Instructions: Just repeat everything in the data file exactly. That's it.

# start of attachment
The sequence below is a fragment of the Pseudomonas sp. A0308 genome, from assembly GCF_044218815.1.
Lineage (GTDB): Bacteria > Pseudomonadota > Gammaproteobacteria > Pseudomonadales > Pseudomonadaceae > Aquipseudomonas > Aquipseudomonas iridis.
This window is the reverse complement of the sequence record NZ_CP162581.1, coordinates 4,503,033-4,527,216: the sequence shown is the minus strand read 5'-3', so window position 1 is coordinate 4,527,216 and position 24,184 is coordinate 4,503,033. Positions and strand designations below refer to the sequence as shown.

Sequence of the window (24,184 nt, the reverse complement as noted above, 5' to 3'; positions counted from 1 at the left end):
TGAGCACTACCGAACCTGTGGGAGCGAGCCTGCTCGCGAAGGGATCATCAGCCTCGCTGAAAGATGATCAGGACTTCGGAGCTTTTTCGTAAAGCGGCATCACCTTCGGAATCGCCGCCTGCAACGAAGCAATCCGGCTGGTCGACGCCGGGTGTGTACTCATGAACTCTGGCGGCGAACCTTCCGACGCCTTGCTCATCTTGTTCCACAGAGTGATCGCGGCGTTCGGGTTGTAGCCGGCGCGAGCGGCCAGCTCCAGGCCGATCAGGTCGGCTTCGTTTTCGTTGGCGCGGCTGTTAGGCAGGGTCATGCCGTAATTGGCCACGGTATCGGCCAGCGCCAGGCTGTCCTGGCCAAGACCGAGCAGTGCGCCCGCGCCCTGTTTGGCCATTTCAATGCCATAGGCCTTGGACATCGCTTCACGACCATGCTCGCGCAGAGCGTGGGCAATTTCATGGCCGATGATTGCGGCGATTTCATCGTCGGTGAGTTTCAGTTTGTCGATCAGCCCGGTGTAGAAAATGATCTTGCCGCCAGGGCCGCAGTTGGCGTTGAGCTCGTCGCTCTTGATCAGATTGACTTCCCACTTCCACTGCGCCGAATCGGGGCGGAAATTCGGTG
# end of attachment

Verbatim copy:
The sequence below is a fragment of the Pseudomonas sp. A0308 genome, from assembly GCF_044218815.1.
Lineage (GTDB): Bacteria > Pseudomonadota > Gammaproteobacteria > Pseudomonadales > Pseudomonadaceae > Aquipseudomonas > Aquipseudomonas iridis.
This window is the reverse complement of the sequence record NZ_CP162581.1, coordinates 4,503,033-4,527,216: the sequence shown is the minus strand read 5'-3', so window position 1 is coordinate 4,527,216 and position 24,184 is coordinate 4,503,033. Positions and strand designations below refer to the sequence as shown.

Sequence of the window (24,184 nt, the reverse complement as noted above, 5' to 3'; positions counted from 1 at the left end):
TGAGCACTACCGAACCTGTGGGAGCGAGCCTGCTCGCGAAGGGATCATCAGCCTCGCTGAAAGATGATCAGGACTTCGGAGCTTTTTCGTAAAGCGGCATCACCTTCGGAATCGCCGCCTGCAACGAAGCAATCCGGCTGGTCGACGCCGGGTGTGTACTCATGAACTCTGGCGGCGAACCTTCCGACGCCTTGCTCATCTTGTTCCACAGAGTGATCGCGGCGTTCGGGTTGTAGCCGGCGCGAGCGGCCAGCTCCAGGCCGATCAGGTCGGCTTCGTTTTCGTTGGCGCGGCTGTTAGGCAGGGTCATGCCGTAATTGGCCACGGTATCGGCCAGCGCCAGGCTGTCCTGGCCAAGACCGAGCAGTGCGCCCGCGCCCTGTTTGGCCATTTCAATGCCATAGGCCTTGGACATCGCTTCACGACCATGCTCGCGCAGAGCGTGGGCAATTTCATGGCCGATGATTGCGGCGATTTCATCGTCGGTGAGTTTCAGTTTGTCGATCAGCCCGGTGTAGAAAATGATCTTGCCGCCAGGGCCGCAGTTGGCGTTGAGCTCGTCGCTCTTGATCAGATTGACTTCCCACTTCCACTGCGCCGAATCGGGGCGGAAATTCGGTG